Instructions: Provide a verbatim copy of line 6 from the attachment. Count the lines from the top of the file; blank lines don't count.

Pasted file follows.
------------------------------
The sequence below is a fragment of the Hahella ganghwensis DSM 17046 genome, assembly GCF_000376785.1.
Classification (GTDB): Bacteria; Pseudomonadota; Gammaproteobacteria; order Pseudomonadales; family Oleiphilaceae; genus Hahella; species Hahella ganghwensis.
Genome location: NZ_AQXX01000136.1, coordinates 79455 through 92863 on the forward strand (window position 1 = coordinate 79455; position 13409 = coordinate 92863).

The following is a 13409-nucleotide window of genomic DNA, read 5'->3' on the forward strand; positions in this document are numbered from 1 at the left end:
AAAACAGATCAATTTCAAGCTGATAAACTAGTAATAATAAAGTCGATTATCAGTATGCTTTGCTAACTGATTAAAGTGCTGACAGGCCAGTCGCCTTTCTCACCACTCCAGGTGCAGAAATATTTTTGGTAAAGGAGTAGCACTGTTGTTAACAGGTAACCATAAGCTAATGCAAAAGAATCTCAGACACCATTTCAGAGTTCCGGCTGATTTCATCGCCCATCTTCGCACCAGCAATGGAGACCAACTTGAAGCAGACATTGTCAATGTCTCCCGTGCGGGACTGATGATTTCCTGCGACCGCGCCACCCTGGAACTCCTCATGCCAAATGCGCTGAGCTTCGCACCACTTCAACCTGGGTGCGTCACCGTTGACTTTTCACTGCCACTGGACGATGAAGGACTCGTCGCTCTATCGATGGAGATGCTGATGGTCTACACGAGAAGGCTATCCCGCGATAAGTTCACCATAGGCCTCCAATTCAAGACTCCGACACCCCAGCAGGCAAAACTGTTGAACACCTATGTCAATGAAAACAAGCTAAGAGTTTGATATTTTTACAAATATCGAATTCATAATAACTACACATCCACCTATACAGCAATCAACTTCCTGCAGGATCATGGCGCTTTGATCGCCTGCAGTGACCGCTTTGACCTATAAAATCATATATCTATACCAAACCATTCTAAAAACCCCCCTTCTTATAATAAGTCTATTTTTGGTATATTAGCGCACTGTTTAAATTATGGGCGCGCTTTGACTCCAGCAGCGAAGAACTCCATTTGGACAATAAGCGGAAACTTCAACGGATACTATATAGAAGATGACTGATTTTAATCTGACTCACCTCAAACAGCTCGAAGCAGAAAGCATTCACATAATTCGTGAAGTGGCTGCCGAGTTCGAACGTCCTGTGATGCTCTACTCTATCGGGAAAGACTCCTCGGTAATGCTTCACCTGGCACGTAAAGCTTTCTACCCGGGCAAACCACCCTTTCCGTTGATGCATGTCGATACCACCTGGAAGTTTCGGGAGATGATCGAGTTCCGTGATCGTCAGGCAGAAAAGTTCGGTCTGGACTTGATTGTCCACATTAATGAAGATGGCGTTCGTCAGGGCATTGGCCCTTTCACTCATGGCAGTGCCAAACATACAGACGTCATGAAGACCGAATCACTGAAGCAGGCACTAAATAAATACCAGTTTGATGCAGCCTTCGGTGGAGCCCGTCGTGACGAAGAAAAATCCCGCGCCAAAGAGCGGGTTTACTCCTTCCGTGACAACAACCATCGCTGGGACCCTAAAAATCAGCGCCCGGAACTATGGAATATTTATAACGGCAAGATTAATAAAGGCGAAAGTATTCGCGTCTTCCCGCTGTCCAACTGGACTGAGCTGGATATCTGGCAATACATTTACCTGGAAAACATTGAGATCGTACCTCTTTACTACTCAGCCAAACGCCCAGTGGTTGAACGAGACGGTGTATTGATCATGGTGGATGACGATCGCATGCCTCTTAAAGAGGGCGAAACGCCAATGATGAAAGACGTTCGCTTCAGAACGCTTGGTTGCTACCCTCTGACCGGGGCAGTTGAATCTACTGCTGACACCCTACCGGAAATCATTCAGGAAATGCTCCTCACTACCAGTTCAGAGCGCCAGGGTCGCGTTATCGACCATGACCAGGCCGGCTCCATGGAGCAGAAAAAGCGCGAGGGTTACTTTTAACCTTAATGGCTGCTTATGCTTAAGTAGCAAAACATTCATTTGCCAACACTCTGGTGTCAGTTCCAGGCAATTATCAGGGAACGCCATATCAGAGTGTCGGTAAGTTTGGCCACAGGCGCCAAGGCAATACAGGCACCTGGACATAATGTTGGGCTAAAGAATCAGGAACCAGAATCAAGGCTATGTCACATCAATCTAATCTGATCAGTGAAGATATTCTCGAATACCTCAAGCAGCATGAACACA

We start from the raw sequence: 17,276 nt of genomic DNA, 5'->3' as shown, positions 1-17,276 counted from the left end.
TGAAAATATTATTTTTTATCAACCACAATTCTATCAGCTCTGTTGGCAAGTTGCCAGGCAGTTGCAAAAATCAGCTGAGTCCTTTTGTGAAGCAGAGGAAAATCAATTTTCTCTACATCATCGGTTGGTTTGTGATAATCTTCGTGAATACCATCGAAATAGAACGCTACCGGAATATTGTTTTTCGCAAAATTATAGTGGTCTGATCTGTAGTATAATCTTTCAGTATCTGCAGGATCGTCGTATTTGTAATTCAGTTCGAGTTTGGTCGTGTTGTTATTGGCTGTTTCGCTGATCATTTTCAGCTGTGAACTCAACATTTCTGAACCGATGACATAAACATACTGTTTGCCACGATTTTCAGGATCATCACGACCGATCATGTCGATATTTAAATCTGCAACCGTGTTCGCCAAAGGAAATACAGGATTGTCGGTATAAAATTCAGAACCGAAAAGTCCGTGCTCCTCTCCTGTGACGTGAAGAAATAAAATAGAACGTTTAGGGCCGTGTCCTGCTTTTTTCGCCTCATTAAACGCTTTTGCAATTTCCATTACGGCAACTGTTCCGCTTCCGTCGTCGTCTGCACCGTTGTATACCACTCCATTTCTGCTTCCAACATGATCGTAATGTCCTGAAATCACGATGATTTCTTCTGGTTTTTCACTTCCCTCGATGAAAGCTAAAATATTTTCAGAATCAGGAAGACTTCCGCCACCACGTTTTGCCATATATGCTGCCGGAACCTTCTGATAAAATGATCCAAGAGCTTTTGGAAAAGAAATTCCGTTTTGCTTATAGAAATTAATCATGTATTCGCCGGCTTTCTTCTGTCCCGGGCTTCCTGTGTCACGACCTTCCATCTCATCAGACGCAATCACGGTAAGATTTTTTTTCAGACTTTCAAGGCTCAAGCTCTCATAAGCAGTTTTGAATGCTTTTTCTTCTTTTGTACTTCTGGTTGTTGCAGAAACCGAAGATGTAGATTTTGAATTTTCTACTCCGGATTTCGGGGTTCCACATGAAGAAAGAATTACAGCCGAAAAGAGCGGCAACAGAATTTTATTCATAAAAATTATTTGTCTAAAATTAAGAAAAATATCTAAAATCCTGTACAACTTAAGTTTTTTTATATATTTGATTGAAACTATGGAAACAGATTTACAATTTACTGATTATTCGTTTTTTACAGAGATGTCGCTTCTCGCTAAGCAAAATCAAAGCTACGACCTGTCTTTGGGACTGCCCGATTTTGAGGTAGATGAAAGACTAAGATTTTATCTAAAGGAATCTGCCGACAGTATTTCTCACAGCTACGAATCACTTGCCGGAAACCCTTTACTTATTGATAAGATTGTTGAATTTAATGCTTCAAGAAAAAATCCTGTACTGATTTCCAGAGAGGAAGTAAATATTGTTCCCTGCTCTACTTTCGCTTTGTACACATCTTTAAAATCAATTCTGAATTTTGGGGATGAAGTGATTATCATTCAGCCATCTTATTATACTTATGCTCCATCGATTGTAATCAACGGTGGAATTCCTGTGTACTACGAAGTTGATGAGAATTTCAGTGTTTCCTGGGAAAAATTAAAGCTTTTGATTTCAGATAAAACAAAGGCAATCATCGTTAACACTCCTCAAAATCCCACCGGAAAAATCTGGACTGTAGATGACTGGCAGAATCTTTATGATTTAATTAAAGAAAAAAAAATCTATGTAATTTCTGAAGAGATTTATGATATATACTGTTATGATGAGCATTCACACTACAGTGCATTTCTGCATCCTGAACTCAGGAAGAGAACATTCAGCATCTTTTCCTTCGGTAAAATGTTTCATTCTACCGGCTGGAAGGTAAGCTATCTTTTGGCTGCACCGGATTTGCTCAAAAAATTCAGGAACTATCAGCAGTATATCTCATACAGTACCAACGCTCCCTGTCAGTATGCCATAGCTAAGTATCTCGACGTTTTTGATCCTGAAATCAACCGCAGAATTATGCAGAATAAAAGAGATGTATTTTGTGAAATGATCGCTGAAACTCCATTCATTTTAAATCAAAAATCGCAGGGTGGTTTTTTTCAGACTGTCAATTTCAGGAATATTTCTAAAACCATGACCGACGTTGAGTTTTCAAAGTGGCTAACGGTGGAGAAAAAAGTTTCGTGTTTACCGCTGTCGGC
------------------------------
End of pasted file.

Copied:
We start from the raw sequence: 17,276 nt of genomic DNA, 5'->3' as shown, positions 1-17,276 counted from the left end.